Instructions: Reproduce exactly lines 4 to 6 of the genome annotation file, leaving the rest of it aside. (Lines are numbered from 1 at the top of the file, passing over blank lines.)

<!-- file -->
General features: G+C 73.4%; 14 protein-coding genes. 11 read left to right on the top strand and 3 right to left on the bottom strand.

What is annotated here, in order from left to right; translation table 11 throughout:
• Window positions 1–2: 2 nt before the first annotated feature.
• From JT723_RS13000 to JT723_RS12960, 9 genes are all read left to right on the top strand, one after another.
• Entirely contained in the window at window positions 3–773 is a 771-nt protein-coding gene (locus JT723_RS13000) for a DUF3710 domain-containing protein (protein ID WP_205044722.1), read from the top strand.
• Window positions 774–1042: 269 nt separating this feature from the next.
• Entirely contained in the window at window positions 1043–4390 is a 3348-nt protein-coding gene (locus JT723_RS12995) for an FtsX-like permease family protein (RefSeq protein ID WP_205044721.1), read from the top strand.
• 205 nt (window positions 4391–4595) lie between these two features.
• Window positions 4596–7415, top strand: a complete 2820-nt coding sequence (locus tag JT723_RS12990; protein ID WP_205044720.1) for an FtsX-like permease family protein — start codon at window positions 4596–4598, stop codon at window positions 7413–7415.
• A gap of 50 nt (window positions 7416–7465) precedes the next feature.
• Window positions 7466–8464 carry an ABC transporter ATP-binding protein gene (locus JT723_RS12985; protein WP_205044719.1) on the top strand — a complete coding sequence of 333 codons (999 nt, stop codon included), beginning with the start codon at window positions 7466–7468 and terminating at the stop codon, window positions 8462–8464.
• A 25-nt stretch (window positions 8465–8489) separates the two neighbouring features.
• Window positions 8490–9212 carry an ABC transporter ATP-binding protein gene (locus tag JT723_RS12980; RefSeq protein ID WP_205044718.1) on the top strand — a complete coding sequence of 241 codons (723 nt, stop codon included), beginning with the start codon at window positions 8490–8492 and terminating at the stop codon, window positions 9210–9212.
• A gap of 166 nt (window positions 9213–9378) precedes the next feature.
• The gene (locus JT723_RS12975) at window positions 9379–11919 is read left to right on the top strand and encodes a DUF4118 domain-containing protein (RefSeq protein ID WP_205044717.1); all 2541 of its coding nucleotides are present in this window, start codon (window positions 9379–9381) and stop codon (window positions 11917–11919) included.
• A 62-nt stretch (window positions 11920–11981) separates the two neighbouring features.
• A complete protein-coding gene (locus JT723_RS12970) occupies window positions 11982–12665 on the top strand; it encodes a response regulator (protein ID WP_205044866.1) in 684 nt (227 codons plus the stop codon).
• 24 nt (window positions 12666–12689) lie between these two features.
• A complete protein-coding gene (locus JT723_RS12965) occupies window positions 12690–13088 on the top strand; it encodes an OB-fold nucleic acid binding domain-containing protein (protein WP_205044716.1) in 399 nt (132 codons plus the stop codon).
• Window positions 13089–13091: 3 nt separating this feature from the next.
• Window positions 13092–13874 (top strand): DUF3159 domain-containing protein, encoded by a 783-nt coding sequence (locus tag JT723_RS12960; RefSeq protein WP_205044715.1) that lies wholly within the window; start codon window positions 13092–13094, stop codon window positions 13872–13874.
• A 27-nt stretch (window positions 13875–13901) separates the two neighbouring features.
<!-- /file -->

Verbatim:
• From JT723_RS13000 to JT723_RS12960, 9 genes are all read left to right on the top strand, one after another.
• Entirely contained in the window at window positions 3–773 is a 771-nt protein-coding gene (locus JT723_RS13000) for a DUF3710 domain-containing protein (protein ID WP_205044722.1), read from the top strand.
• Window positions 774–1042: 269 nt separating this feature from the next.